Georgina Ferry interviews Keith Gull.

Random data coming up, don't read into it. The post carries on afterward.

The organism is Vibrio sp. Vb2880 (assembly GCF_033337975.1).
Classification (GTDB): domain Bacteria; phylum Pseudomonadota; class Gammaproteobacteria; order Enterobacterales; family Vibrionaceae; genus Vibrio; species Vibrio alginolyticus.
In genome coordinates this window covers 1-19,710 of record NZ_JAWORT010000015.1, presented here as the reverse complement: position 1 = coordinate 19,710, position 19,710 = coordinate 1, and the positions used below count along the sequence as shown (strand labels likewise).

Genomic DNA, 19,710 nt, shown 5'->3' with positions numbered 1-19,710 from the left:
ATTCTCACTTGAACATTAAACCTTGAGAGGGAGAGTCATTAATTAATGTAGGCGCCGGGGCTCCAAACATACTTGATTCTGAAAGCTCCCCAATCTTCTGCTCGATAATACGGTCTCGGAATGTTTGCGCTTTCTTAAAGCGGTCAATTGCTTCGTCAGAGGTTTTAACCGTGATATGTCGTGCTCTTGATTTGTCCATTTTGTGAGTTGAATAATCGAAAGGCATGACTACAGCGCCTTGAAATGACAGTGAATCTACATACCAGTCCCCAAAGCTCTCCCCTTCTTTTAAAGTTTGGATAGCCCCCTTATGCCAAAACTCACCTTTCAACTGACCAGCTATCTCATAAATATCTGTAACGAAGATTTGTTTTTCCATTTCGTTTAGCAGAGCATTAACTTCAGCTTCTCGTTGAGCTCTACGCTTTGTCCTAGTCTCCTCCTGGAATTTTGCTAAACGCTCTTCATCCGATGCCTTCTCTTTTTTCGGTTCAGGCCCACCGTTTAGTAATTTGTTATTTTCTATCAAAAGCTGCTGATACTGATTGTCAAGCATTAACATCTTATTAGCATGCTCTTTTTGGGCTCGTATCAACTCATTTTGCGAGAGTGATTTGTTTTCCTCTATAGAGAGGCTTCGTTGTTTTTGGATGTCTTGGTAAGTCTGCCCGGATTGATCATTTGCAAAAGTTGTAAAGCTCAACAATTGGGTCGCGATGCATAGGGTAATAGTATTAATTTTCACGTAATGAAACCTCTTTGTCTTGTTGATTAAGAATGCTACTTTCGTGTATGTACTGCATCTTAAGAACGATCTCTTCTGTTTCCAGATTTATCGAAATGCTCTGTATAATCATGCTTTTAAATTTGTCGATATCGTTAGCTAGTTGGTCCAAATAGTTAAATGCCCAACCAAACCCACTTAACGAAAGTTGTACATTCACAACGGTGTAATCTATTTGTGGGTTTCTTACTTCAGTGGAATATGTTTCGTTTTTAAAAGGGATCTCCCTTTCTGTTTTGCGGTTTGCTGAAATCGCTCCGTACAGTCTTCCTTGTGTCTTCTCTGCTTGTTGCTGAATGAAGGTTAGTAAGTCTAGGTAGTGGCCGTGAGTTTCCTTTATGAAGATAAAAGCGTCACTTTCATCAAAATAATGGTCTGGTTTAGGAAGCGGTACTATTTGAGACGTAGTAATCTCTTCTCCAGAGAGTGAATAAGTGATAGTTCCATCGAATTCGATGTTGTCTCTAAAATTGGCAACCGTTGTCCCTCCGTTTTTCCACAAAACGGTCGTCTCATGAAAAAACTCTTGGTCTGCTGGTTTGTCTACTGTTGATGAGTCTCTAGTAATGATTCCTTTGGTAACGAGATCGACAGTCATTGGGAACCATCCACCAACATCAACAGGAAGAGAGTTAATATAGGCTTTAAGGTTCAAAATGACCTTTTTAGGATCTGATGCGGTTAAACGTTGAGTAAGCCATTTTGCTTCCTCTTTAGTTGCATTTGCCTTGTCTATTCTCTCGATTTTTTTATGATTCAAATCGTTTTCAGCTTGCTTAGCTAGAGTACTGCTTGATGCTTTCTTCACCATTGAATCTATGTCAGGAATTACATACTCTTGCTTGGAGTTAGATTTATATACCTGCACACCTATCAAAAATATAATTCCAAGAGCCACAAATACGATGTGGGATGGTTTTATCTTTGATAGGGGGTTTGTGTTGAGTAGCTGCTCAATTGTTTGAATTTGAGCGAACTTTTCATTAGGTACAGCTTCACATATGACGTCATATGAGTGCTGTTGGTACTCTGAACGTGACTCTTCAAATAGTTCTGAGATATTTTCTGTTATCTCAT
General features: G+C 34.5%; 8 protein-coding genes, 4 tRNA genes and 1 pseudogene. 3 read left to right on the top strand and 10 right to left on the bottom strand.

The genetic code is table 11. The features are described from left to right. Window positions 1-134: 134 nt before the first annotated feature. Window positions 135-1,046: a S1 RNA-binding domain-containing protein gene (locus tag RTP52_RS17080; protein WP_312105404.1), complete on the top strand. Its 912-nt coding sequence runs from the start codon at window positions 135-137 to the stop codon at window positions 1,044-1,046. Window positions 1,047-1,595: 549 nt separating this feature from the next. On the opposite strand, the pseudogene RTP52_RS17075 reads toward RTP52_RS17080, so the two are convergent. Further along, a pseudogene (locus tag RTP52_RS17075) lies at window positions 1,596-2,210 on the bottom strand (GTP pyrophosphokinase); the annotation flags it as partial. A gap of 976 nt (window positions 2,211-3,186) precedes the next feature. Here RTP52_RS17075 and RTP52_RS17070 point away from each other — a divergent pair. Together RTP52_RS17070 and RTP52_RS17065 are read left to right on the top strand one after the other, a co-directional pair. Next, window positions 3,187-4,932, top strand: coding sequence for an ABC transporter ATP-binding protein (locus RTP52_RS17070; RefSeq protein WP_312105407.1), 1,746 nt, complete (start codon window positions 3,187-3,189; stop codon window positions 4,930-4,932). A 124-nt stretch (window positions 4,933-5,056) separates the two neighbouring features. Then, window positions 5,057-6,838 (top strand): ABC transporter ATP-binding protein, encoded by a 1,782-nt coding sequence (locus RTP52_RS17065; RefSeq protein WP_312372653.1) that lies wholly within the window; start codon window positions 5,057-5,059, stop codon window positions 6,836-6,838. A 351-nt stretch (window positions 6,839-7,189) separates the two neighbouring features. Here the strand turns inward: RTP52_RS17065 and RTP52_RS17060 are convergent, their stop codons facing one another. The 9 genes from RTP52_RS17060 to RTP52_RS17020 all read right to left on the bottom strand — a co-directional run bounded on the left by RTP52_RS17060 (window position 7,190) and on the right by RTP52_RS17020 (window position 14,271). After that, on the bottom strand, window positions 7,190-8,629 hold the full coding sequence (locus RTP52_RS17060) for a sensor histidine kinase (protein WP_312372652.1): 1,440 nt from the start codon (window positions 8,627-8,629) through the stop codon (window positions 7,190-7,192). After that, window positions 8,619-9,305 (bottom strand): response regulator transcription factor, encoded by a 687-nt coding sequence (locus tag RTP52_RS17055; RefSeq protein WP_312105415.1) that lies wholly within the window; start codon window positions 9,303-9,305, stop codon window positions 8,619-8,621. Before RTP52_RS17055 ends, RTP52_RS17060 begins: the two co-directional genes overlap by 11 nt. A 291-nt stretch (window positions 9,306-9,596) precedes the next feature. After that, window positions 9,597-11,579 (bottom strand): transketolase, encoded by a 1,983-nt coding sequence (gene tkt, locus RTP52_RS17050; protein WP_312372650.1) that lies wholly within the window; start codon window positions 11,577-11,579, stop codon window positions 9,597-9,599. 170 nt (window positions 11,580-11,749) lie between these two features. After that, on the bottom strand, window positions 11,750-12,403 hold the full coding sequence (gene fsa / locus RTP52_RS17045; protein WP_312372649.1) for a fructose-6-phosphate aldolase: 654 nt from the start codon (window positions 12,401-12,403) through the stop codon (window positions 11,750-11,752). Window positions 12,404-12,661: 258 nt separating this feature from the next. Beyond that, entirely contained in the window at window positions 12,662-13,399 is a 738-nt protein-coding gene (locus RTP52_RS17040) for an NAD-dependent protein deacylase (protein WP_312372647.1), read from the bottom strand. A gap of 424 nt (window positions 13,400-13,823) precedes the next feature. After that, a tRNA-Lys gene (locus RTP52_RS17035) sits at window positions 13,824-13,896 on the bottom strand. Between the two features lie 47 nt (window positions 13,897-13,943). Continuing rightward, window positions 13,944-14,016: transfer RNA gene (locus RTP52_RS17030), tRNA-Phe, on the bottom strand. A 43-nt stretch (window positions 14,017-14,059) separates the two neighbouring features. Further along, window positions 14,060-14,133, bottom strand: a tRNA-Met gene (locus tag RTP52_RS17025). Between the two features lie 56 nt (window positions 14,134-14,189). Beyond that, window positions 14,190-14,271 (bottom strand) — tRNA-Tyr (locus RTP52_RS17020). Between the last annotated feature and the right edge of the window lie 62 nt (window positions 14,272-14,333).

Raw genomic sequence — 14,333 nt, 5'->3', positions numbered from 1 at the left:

Keith Gull FRS is the Principal of St Edmund Hall, Oxford, and Professor of Molecular Microbiology. He studied microbiology at Queen Elizabeth College in London and remained there to do a PhD, moving straight into a lectureship at the University of Kent in 1972. There he used electron microscopy to study microtubules, first in fungi and later in disease-causing microbes, the trypanosomes. Gull moved to the University of Manchester in 1989 as Professor of Biochemistry, and participated in the restructuring of its School of Biological Sciences. Deciding to focus on science rather than administration, he won a Wellcome Trust Principal Fellowship, which enabled him in 2002 to move into the newly-completed EP Abraham Research Building at the Dunn School. His group explored the proteins that make up the flagella of microbes, conserved in evolution to form the cilia of mammalian cells. He has helped to reorganise graduate education in Medical Sciences at Oxford, and set up collaborations to improve the training of young scientists in Africa. Unusually, since becoming Head of House at St Edmund Hall in 2009 he has continued to lead an active research lab in the Dunn School.